attosecond
May 13, 2024

Exploring the ultrasmall and ultrafast through advances in attosecond science

Researchers developed new methods that produce intense attosecond pulses and pulse pairs to gain insights into the fastest motions inside atoms and molecules. It could lead to advancements in fields ranging from chemistry to materials science.

By Ali Sundermier

A team of scientists at the Department of Energy's SLAC National Accelerator Laboratory are developing new methods to probe the universe’s minute details at extraordinary speeds.

In previous research, the researchers developed a way to produce X-ray laser bursts which are several hundred attoseconds (or billionths of a billionth of a second) long. This method, called X-ray laser-enhanced attosecond pulse generation (XLEAP), allows scientists to investigate how electrons zipping around molecules jumpstart key processes in biology, chemistry, materials science and more.

Two of our extraordinary researchers, Agostino Marinelli and Gennady Stupakov, won the prestigious 2024 Particle Accelerator Science and Technology Award. Each year, the IEEE Nuclear & Plasma Sciences Society provides the award to individuals who have made outstanding contributions to the development of particle accelerator science and technology.

Marinelli has made critical contributions to the development and operation of attosecond X-ray free-electron lasers. He is currently the head of SLAC’s free-electron laser physics department and the co-lead of the free-electron laser R&D program at the lab.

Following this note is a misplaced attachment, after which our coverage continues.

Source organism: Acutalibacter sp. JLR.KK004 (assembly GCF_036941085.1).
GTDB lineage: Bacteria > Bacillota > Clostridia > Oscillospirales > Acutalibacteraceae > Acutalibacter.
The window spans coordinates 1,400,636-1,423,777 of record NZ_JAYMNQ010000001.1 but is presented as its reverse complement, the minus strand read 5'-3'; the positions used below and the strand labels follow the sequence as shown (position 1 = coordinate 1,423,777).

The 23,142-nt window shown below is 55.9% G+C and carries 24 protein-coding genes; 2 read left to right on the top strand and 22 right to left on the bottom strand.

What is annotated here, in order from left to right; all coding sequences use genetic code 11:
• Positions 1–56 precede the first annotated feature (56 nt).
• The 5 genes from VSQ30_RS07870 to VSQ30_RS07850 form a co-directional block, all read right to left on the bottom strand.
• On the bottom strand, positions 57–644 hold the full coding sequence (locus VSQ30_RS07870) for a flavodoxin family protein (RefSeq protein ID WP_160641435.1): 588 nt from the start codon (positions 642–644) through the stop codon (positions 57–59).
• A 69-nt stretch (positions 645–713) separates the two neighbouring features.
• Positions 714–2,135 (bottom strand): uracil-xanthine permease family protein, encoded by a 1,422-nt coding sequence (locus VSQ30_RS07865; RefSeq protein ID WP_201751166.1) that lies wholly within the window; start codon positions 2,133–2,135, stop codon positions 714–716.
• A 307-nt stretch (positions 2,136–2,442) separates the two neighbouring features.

Stupakov has made broad contributions in accelerator science, including innovative advances to free-electron lasers, enabling their robust operation and extended performance. His most recent research has been focused on beam dynamics in free electron lasers, collective effects in accelerators, and coherent electron cooling in hadron colliders.

SLAC operates one of the world’s most powerful X-ray free electron lasers in the world, which takes snapshots of atoms and molecules at work. This allows researchers to explore ultrafast phenomena that are key to a broad range of applications, from quantum materials to clean energy technologies and medicine. Being able to create attosecond X-ray flashes opens up a new window to some of the fastest processes in nature.

But how fast exactly is an attosecond? To put things in perspective: There are as many of them in a single second as there are seconds in half the age of the universe! 

Gennady Stupakov and Agostino Marinelli

Now, led by SLAC scientists Agostino Marinelli and James Cryan, the team has developed new tools to use these attosecond pulses in groundbreaking ways: the first use of attosecond pulses in pump-probe experiments and the production of the most powerful attosecond X-ray pulses ever reported. The experiments, conducted at SLAC's Linac Coherent Light Source (LCLS) X-ray free-electron laser and published in two articles in Nature Photonics, could revolutionize fields ranging from chemistry to materials science by offering insights into the fastest motions inside atoms and molecules.

A new method for measuring ultrafast phenomena

In the first development, researchers introduced a novel approach to conducting "pump-probe" experiments with attosecond X-ray pulses. These experiments, aimed at measuring ultrafast events shorter than a trillionth of a second, involve exciting atoms with a "pump" pulse followed by probing them with a second pulse to observe resultant changes.

This technique allowed scientists to track and measure electron movement within atoms and molecules – a critical process influencing chemical reactions, material properties, and biological functions. They accomplished this by generating pairs of laser pulses in two colors and meticulously controlling the delay between them to as little as 270 attoseconds.